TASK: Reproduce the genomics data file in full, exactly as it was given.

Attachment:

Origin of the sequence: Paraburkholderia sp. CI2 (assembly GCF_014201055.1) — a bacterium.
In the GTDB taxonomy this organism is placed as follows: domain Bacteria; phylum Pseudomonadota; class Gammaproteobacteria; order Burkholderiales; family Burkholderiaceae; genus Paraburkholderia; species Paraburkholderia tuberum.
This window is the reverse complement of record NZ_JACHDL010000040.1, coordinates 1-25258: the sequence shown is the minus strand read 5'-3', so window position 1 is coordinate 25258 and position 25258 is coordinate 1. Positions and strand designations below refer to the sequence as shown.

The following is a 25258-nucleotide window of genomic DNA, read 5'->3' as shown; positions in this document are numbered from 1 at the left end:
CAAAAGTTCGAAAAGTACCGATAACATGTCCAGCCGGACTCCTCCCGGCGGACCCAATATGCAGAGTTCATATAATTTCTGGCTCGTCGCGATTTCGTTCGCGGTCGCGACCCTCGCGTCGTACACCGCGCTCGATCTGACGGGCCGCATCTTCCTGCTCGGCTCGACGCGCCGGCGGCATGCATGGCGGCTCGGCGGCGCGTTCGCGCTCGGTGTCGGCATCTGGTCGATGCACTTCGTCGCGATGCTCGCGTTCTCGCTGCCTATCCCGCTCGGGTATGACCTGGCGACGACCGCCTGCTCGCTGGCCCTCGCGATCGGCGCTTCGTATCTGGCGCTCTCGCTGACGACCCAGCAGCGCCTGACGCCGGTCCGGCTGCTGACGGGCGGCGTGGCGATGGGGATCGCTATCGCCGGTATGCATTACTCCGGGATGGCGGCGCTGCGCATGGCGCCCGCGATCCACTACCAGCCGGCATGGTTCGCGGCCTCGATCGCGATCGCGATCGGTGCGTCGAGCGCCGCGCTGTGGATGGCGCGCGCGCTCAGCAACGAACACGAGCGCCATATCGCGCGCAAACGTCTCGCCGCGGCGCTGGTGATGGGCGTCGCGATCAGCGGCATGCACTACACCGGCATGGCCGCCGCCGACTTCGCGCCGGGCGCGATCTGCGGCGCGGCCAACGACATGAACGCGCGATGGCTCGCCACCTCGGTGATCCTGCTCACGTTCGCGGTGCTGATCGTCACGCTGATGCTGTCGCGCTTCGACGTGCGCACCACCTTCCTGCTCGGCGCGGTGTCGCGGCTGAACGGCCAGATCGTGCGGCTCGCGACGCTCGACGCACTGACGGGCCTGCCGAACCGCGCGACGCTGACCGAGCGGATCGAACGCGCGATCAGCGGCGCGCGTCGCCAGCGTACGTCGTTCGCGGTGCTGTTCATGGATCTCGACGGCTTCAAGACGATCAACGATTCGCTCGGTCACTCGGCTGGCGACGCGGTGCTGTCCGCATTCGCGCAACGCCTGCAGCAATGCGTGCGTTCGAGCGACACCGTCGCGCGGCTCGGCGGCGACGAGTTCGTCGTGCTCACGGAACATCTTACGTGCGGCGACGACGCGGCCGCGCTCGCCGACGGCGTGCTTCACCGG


Origin of the sequence: Paraburkholderia sp. CI2 (assembly GCF_014201055.1) — a bacterium.
In the GTDB taxonomy this organism is placed as follows: domain Bacteria; phylum Pseudomonadota; class Gammaproteobacteria; order Burkholderiales; family Burkholderiaceae; genus Paraburkholderia; species Paraburkholderia tuberum.
This window is the reverse complement of record NZ_JACHDL010000040.1, coordinates 1-25258: the sequence shown is the minus strand read 5'-3', so window position 1 is coordinate 25258 and position 25258 is coordinate 1. Positions and strand designations below refer to the sequence as shown.

The following is a 25258-nucleotide window of genomic DNA, read 5'->3' as shown; positions in this document are numbered from 1 at the left end:
CAAAAGTTCGAAAAGTACCGATAACATGTCCAGCCGGACTCCTCCCGGCGGACCCAATATGCAGAGTTCATATAATTTCTGGCTCGTCGCGATTTCGTTCGCGGTCGCGACCCTCGCGTCGTACACCGCGCTCGATCTGACGGGCCGCATCTTCCTGCTCGGCTCGACGCGCCGGCGGCATGCATGGCGGCTCGGCGGCGCGTTCGCGCTCGGTGTCGGCATCTGGTCGATGCACTTCGTCGCGATGCTCGCGTTCTCGCTGCCTATCCCGCTCGGGTATGACCTGGCGACGACCGCCTGCTCGCTGGCCCTCGCGATCGGCGCTTCGTATCTGGCGCTCTCGCTGACGACCCAGCAGCGCCTGACGCCGGTCCGGCTGCTGACGGGCGGCGTGGCGATGGGGATCGCTATCGCCGGTATGCATTACTCCGGGATGGCGGCGCTGCGCATGGCGCCCGCGATCCACTACCAGCCGGCATGGTTCGCGGCCTCGATCGCGATCGCGATCGGTGCGTCGAGCGCCGCGCTGTGGATGGCGCGCGCGCTCAGCAACGAACACGAGCGCCATATCGCGCGCAAACGTCTCGCCGCGGCGCTGGTGATGGGCGTCGCGATCAGCGGCATGCACTACACCGGCATGGCCGCCGCCGACTTCGCGCCGGGCGCGATCTGCGGCGCGGCCAACGACATGAACGCGCGATGGCTCGCCACCTCGGTGATCCTGCTCACGTTCGCGGTGCTGATCGTCACGCTGATGCTGTCGCGCTTCGACGTGCGCACCACCTTCCTGCTCGGCGCGGTGTCGCGGCTGAACGGCCAGATCGTGCGGCTCGCGACGCTCGACGCACTGACGGGCCTGCCGAACCGCGCGACGCTGACCGAGCGGATCGAACGCGCGATCAGCGGCGCGCGTCGCCAGCGTACGTCGTTCGCGGTGCTGTTCATGGATCTCGACGGCTTCAAGACGATCAACGATTCGCTCGGTCACTCGGCTGGCGACGCGGTGCTGTCCGCATTCGCGCAACGCCTGCAGCAATGCGTGCGTTCGAGCGACACCGTCGCGCGGCTCGGCGGCGACGAGTTCGTCGTGCTCACGGAACATCTTACGTGCGGCGACGACGCGGCCGCGCTCGCCGACGGCGTGCTTCACCGG